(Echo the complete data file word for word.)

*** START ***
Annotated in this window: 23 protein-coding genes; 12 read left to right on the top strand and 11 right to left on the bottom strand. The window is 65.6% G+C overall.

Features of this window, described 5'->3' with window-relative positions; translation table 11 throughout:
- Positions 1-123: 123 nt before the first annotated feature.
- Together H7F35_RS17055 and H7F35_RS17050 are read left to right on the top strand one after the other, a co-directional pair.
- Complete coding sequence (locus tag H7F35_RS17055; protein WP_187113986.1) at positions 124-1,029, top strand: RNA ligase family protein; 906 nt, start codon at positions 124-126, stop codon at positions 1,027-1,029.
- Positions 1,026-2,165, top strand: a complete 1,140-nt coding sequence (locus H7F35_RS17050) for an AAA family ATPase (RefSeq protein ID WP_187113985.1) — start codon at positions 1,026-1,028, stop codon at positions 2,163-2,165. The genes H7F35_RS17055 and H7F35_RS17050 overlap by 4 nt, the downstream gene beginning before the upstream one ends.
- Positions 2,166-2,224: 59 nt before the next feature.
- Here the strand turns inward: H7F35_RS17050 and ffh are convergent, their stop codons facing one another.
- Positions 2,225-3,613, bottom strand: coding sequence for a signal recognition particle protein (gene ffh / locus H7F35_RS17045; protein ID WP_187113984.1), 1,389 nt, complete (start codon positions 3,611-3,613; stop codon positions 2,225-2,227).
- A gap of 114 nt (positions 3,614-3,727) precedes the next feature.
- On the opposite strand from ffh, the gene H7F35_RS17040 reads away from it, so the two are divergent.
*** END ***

Annotated in this window: 23 protein-coding genes; 12 read left to right on the top strand and 11 right to left on the bottom strand. The window is 65.6% G+C overall.

Features of this window, described 5'->3' with window-relative positions; translation table 11 throughout:
- Positions 1-123: 123 nt before the first annotated feature.
- Together H7F35_RS17055 and H7F35_RS17050 are read left to right on the top strand one after the other, a co-directional pair.
- Complete coding sequence (locus tag H7F35_RS17055; protein WP_187113986.1) at positions 124-1,029, top strand: RNA ligase family protein; 906 nt, start codon at positions 124-126, stop codon at positions 1,027-1,029.
- Positions 1,026-2,165, top strand: a complete 1,140-nt coding sequence (locus H7F35_RS17050) for an AAA family ATPase (RefSeq protein ID WP_187113985.1) — start codon at positions 1,026-1,028, stop codon at positions 2,163-2,165. The genes H7F35_RS17055 and H7F35_RS17050 overlap by 4 nt, the downstream gene beginning before the upstream one ends.
- Positions 2,166-2,224: 59 nt before the next feature.
- Here the strand turns inward: H7F35_RS17050 and ffh are convergent, their stop codons facing one another.
- Positions 2,225-3,613, bottom strand: coding sequence for a signal recognition particle protein (gene ffh / locus H7F35_RS17045; protein ID WP_187113984.1), 1,389 nt, complete (start codon positions 3,611-3,613; stop codon positions 2,225-2,227).
- A gap of 114 nt (positions 3,614-3,727) precedes the next feature.
- On the opposite strand from ffh, the gene H7F35_RS17040 reads away from it, so the two are divergent.